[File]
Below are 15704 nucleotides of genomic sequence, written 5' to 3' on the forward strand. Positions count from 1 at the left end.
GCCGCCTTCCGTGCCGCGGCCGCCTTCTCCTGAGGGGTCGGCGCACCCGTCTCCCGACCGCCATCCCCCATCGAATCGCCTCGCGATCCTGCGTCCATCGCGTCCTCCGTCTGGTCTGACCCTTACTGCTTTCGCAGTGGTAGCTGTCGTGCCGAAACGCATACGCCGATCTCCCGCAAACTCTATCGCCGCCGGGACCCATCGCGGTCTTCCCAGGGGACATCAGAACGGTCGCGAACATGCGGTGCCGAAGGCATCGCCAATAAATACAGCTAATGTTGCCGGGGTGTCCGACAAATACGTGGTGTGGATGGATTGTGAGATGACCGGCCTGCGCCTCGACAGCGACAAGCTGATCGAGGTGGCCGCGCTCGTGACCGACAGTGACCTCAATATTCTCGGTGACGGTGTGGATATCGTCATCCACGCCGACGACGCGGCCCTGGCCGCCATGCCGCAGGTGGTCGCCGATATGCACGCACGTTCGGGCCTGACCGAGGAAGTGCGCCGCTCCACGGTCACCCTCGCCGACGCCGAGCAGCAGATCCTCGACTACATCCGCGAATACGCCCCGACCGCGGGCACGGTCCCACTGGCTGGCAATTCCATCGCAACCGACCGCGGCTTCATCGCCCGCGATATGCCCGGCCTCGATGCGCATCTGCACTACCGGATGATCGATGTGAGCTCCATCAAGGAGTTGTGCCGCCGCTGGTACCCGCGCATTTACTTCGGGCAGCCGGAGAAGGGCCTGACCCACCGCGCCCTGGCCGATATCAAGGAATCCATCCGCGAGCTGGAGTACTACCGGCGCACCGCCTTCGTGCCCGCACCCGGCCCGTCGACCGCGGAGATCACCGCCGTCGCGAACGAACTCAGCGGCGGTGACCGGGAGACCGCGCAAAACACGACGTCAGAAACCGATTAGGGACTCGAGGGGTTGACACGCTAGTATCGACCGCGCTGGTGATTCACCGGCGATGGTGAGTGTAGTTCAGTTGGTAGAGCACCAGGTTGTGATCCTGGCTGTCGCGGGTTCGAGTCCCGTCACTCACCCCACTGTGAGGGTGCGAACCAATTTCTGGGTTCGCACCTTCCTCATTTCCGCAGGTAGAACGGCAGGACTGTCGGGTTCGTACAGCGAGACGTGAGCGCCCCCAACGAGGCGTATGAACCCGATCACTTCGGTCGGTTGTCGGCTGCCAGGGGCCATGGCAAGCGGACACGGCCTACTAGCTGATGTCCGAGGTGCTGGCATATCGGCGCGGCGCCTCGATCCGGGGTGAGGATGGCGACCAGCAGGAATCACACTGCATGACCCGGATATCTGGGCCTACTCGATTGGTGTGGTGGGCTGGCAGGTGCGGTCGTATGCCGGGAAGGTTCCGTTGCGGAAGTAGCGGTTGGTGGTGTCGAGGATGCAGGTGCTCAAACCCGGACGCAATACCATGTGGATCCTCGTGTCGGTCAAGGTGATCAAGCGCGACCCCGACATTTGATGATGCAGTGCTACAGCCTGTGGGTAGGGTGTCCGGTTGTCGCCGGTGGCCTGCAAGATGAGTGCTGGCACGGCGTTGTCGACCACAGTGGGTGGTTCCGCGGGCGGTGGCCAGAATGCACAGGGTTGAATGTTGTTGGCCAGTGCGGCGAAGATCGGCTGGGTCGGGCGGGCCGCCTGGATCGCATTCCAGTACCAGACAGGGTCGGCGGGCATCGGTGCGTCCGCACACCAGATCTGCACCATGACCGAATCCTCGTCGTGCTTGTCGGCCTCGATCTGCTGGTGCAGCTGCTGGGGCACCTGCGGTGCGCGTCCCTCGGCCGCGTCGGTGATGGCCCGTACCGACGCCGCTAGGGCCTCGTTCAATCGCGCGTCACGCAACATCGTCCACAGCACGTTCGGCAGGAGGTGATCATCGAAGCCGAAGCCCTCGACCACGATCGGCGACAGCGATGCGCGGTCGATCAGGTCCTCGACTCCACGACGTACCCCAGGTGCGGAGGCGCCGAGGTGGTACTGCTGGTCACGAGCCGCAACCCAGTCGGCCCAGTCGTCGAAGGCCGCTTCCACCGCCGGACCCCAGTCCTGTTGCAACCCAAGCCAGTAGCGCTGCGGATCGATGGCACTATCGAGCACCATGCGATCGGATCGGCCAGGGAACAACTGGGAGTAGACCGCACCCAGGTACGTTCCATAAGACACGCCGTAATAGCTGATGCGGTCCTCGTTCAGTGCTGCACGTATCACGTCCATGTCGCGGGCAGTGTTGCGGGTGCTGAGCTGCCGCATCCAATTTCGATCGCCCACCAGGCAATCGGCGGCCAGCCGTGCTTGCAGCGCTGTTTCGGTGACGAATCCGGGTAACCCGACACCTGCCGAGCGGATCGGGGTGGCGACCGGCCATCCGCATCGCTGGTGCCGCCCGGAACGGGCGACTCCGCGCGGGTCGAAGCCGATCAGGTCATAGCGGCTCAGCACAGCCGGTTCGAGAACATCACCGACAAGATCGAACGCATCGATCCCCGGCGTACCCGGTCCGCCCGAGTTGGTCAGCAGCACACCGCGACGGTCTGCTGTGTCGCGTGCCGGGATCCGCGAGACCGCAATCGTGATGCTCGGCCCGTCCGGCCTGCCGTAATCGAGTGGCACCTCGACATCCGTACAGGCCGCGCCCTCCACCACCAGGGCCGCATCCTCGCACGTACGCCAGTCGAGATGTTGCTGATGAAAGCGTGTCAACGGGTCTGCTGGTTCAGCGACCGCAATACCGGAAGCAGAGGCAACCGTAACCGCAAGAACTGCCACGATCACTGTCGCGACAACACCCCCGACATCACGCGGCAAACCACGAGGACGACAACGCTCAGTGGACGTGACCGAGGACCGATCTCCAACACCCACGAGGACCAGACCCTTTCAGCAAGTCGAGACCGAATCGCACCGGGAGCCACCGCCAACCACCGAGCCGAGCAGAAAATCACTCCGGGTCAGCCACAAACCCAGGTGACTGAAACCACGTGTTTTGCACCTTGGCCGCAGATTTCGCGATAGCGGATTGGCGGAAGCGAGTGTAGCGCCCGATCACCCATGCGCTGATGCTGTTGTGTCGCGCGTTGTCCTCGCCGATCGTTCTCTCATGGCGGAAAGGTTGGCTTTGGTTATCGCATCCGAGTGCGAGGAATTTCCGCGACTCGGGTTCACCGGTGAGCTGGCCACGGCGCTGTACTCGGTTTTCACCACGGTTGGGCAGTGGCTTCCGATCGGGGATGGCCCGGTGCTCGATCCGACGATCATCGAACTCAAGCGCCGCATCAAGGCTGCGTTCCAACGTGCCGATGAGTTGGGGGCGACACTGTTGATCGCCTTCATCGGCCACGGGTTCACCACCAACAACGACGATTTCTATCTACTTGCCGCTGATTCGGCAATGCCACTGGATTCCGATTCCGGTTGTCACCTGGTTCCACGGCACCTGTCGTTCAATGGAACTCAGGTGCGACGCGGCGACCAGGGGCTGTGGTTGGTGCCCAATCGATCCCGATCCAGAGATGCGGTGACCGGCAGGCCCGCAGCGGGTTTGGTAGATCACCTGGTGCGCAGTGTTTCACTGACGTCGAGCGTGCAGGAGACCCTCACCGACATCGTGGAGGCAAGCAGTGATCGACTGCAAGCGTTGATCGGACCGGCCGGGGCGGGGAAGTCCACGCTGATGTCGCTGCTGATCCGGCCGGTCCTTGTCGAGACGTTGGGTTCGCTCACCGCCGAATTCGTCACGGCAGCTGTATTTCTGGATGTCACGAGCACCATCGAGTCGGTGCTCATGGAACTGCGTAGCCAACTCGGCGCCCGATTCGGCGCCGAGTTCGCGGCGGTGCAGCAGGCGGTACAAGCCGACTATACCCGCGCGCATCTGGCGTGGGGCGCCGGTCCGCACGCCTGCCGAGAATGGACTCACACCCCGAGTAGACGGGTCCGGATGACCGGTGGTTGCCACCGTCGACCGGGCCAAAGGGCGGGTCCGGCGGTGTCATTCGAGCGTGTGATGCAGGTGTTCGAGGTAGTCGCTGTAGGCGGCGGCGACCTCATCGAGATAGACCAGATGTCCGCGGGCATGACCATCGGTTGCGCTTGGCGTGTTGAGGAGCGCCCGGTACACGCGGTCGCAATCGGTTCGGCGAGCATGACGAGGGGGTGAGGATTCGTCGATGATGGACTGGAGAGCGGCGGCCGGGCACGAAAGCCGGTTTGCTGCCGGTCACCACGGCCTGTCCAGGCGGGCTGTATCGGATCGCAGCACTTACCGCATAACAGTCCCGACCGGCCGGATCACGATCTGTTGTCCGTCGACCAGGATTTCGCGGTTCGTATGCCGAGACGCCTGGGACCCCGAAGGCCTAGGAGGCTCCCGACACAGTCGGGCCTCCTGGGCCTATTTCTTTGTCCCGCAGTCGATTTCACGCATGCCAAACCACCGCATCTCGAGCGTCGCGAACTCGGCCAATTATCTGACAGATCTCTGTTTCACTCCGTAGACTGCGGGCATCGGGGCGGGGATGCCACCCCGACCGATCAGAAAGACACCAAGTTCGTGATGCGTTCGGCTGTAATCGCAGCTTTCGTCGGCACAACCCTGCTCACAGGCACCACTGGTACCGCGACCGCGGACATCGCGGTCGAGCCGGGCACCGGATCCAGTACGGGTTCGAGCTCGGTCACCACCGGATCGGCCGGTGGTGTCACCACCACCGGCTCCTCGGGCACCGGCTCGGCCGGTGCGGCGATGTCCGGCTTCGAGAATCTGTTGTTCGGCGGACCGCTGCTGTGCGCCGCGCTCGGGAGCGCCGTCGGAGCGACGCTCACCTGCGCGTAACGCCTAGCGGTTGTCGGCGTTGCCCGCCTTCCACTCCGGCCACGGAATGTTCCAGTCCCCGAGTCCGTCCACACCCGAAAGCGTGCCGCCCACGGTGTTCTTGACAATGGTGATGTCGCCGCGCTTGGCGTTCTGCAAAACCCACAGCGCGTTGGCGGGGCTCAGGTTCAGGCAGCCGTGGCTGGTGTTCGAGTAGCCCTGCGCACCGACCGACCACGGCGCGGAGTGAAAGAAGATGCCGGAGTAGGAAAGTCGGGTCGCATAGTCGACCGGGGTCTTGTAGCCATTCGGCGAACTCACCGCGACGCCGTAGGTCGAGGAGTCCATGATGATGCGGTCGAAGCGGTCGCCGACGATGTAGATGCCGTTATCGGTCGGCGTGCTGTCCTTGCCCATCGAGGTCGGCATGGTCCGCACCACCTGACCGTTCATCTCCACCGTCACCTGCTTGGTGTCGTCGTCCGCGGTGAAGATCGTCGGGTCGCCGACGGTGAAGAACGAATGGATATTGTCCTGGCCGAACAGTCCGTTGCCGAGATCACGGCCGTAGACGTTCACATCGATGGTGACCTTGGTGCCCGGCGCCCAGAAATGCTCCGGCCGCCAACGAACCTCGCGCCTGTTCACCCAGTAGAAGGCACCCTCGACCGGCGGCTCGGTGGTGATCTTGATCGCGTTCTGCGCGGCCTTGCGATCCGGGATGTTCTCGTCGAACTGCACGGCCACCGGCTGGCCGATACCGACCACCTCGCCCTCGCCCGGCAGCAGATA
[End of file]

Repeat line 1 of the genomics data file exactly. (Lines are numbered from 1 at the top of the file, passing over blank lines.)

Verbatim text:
Below are 15704 nucleotides of genomic sequence, written 5' to 3' on the forward strand. Positions count from 1 at the left end.